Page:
The Effects of the Physical Characteristics of Light Probes on Image Light Perception
Fanlo Garcia, S.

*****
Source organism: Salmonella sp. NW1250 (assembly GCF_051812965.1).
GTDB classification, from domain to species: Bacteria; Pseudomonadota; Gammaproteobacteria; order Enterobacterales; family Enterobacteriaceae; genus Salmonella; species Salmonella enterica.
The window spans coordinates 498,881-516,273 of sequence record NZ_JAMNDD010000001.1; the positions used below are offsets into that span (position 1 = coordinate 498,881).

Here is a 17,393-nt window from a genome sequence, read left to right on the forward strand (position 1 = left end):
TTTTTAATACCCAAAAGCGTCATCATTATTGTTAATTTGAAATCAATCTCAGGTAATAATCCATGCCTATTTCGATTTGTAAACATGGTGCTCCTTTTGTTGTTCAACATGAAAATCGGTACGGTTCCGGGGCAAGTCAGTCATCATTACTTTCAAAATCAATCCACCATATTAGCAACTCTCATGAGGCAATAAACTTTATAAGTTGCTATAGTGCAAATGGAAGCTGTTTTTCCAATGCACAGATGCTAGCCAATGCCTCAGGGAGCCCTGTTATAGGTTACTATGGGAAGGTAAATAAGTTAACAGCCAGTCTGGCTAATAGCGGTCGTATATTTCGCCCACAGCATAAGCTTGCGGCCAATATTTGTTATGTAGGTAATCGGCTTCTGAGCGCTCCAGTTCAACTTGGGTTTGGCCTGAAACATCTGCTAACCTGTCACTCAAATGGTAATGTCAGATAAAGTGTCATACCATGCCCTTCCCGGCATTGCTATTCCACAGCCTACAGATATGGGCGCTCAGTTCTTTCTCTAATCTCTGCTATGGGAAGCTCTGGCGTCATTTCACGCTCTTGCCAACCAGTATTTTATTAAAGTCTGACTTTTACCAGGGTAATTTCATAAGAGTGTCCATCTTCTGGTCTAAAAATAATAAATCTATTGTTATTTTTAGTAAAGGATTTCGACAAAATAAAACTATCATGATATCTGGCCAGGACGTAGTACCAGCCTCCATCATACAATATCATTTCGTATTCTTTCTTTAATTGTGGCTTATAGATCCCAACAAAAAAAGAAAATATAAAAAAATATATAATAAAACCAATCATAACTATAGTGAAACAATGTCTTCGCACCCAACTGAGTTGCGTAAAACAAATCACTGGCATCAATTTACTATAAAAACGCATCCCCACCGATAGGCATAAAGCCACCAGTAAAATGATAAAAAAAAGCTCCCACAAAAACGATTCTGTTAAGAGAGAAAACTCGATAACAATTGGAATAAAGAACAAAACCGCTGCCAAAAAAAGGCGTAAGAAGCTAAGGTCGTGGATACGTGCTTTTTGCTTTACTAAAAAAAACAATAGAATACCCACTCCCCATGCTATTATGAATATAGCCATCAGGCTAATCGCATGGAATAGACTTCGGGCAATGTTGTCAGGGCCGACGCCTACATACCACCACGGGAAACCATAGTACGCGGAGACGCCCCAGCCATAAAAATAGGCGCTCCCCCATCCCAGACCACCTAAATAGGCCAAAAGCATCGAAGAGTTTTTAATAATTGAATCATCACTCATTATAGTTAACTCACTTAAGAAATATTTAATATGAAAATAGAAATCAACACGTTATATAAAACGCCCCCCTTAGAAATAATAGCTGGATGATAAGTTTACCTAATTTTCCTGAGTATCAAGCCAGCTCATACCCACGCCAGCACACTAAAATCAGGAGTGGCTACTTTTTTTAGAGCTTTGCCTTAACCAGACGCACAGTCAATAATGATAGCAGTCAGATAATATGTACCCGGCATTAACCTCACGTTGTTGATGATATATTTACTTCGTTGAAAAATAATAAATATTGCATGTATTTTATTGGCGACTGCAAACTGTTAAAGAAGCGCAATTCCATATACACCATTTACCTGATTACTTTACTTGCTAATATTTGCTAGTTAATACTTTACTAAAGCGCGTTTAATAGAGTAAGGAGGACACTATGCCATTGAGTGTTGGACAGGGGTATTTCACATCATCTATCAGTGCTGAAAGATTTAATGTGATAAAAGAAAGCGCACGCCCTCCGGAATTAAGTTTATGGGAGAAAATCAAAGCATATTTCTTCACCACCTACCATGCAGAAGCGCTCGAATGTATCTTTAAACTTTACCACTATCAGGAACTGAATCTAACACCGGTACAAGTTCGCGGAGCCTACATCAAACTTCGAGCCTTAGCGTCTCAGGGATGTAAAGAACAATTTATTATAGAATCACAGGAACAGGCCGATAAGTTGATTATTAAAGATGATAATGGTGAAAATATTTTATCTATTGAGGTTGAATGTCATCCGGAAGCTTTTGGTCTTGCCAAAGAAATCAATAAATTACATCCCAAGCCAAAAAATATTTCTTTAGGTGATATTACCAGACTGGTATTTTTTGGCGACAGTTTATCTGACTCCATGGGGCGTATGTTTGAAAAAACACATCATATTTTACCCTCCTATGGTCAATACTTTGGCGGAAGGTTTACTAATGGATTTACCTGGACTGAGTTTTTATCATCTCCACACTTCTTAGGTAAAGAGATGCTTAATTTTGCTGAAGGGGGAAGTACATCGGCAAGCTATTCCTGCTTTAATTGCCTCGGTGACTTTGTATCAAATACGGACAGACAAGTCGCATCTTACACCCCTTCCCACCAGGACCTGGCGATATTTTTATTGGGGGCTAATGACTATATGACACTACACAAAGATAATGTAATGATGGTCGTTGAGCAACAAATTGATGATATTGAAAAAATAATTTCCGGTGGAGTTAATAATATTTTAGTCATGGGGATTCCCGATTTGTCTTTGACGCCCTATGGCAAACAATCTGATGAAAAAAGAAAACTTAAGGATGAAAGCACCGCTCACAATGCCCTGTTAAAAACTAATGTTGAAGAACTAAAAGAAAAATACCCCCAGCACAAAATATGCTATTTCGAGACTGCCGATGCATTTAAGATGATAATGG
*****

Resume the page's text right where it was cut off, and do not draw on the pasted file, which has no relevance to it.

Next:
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The physical light field becomes apparent when it interacts with objects within a space. Human observers are able to primarily infer three light properties relevant in lighting design (1) Overall diffuse light, (2) Directed light and (3) Brilliance. Previous studies mainly used Lambertian light probes to gauge light in space by taking cues from the probes’ lighting characteristics. However, Lambertian probes fail to capture Direction and Brilliance, which allows for glossiness and atmosphere perception. We tested whether differences in material, shape and surface structure of light probes influenced the ability of observers to gather information and interpret three light properties in natural scenes. Three different light probes were used: A Lambertian sphere, a black shiny sphere and a golf ball. Participants were shown black and white images of one of the probes photographed in a scene. Some images had the probe originally photographed in the scene, but in other images the probe was swapped for that of a different scene, creating different combinations of probe and scene. Participants had to determine whether the probe “fitted” the scene. This project aims to consolidate light probes as a design tool and help lighting professionals correctly represent a space’s illumination using the light probe that best captures the light properties at play in a scene. Overall, black shiny probes have proven to be better at helping determine light than Lambertian spheres. Our hypotheses that one probe type is better than others in helping infer certain light properties in scenes with similar features cannot be proven, but significant results at the image level suggest a conditional relationship of this matter might exist